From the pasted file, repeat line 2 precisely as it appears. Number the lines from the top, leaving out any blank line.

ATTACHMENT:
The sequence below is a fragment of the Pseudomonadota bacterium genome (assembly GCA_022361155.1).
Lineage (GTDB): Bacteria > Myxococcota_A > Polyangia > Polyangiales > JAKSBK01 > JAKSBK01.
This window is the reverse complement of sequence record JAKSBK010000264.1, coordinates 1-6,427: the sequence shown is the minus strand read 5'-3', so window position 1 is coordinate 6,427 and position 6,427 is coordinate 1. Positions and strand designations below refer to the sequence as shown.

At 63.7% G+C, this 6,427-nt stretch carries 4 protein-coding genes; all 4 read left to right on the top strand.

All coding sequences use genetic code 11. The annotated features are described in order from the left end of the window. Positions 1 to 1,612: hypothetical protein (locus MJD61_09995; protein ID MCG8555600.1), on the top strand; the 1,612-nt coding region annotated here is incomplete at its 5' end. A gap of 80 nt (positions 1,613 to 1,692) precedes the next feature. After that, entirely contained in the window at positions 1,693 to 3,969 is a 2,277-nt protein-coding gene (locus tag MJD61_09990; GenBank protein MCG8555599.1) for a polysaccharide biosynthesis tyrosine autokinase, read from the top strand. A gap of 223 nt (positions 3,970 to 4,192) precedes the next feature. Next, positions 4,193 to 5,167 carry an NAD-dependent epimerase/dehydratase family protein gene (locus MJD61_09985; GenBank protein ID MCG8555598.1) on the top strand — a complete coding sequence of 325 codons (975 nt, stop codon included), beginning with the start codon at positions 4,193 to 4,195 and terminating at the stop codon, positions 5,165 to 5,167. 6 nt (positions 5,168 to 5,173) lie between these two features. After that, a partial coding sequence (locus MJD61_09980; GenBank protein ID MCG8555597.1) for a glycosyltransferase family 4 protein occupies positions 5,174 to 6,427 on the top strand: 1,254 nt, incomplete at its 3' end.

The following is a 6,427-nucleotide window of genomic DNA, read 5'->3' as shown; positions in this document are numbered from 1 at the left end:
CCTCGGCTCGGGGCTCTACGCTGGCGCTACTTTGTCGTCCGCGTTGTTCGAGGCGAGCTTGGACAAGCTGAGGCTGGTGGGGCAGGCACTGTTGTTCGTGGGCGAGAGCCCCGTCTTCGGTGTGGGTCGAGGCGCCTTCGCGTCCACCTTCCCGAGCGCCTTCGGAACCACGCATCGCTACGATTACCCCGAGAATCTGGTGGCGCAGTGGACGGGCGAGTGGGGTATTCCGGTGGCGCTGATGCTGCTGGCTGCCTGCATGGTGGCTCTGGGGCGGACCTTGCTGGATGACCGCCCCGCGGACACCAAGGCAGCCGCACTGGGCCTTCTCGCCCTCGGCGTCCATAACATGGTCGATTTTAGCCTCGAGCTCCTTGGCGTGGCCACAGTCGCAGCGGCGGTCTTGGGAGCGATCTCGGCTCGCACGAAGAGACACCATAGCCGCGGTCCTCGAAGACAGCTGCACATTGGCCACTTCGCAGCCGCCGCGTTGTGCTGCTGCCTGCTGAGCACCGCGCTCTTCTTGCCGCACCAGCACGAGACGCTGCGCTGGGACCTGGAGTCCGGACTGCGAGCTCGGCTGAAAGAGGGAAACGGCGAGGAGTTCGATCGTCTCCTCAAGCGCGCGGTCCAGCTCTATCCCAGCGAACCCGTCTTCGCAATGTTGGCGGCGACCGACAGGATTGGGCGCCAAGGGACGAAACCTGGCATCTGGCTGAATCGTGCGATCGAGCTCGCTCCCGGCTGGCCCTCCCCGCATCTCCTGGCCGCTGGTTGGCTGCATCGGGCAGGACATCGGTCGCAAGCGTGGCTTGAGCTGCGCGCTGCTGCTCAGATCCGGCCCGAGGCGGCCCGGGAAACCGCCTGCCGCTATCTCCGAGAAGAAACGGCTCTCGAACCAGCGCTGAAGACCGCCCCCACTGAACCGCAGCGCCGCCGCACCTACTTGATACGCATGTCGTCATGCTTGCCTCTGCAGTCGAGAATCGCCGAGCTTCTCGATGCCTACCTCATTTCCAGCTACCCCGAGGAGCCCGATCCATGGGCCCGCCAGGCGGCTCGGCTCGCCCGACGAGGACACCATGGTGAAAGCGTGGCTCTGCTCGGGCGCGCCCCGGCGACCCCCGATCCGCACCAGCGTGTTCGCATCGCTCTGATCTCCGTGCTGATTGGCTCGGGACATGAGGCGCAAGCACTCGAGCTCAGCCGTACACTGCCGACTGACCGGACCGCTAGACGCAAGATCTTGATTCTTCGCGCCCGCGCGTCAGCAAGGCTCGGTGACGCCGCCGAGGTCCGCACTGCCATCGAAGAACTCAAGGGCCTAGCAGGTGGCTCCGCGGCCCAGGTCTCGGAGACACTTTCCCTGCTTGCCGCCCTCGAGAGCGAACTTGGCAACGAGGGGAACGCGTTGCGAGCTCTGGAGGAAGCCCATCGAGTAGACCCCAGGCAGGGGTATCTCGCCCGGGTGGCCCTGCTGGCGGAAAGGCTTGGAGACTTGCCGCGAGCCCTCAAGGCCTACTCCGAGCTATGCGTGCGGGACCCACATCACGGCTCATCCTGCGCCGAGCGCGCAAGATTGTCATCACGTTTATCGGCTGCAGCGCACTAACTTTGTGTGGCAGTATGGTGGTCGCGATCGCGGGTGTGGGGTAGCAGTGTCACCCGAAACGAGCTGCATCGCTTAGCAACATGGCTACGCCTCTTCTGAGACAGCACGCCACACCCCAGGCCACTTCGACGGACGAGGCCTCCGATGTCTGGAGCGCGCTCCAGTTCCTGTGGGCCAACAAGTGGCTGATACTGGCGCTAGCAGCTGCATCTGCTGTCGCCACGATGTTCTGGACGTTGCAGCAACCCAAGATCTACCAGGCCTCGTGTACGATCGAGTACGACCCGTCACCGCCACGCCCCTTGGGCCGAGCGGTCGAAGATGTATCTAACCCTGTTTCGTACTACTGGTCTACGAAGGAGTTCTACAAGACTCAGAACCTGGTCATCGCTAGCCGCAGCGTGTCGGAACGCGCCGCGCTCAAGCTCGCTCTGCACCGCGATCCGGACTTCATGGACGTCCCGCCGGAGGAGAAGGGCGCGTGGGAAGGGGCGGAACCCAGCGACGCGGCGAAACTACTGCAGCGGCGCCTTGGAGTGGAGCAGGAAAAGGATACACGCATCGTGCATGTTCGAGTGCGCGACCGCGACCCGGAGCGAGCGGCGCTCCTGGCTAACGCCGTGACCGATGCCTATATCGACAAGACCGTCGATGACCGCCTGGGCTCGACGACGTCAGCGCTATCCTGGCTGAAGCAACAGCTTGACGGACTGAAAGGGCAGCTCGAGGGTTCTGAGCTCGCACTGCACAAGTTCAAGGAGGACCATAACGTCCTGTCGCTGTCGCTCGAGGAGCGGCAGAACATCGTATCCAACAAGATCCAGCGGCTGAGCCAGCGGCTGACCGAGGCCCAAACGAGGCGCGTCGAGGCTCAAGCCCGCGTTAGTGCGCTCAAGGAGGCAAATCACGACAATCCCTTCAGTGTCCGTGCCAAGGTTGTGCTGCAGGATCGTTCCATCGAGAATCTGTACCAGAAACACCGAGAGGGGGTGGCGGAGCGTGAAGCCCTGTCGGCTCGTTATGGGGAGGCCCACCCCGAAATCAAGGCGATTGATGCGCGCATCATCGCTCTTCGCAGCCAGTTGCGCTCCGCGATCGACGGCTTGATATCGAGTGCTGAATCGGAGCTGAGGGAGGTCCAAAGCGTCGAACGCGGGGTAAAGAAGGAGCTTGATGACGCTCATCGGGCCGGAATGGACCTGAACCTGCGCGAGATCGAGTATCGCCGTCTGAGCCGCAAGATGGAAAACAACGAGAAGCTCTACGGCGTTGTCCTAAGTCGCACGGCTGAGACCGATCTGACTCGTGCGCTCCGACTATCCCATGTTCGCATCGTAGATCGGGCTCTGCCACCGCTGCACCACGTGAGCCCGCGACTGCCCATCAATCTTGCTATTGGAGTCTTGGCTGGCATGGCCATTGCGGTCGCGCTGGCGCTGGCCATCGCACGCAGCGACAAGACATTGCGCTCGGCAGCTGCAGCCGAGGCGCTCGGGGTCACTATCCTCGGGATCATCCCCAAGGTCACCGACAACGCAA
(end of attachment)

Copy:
Lineage (GTDB): Bacteria > Myxococcota_A > Polyangia > Polyangiales > JAKSBK01 > JAKSBK01.